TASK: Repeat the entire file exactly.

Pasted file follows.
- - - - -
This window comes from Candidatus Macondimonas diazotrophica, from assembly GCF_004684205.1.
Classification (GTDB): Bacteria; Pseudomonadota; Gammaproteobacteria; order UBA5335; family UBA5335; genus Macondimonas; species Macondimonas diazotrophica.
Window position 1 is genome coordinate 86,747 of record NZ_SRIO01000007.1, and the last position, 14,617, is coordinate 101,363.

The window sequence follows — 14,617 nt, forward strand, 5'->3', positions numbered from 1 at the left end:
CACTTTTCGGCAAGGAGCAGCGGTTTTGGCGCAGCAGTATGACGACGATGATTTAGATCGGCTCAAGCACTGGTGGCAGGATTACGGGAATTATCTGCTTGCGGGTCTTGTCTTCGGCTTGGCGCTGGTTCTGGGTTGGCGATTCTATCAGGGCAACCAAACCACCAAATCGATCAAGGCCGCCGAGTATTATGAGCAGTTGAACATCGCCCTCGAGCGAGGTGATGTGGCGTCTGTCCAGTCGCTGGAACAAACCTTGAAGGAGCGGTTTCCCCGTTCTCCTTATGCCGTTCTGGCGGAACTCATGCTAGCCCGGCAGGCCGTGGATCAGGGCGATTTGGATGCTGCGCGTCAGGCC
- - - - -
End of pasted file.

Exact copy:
This window comes from Candidatus Macondimonas diazotrophica, from assembly GCF_004684205.1.
Classification (GTDB): Bacteria; Pseudomonadota; Gammaproteobacteria; order UBA5335; family UBA5335; genus Macondimonas; species Macondimonas diazotrophica.
Window position 1 is genome coordinate 86,747 of record NZ_SRIO01000007.1, and the last position, 14,617, is coordinate 101,363.

The window sequence follows — 14,617 nt, forward strand, 5'->3', positions numbered from 1 at the left end:
CACTTTTCGGCAAGGAGCAGCGGTTTTGGCGCAGCAGTATGACGACGATGATTTAGATCGGCTCAAGCACTGGTGGCAGGATTACGGGAATTATCTGCTTGCGGGTCTTGTCTTCGGCTTGGCGCTGGTTCTGGGTTGGCGATTCTATCAGGGCAACCAAACCACCAAATCGATCAAGGCCGCCGAGTATTATGAGCAGTTGAACATCGCCCTCGAGCGAGGTGATGTGGCGTCTGTCCAGTCGCTGGAACAAACCTTGAAGGAGCGGTTTCCCCGTTCTCCTTATGCCGTTCTGGCGGAACTCATGCTAGCCCGGCAGGCCGTGGATCAGGGCGATTTGGATGCTGCGCGTCAGGCC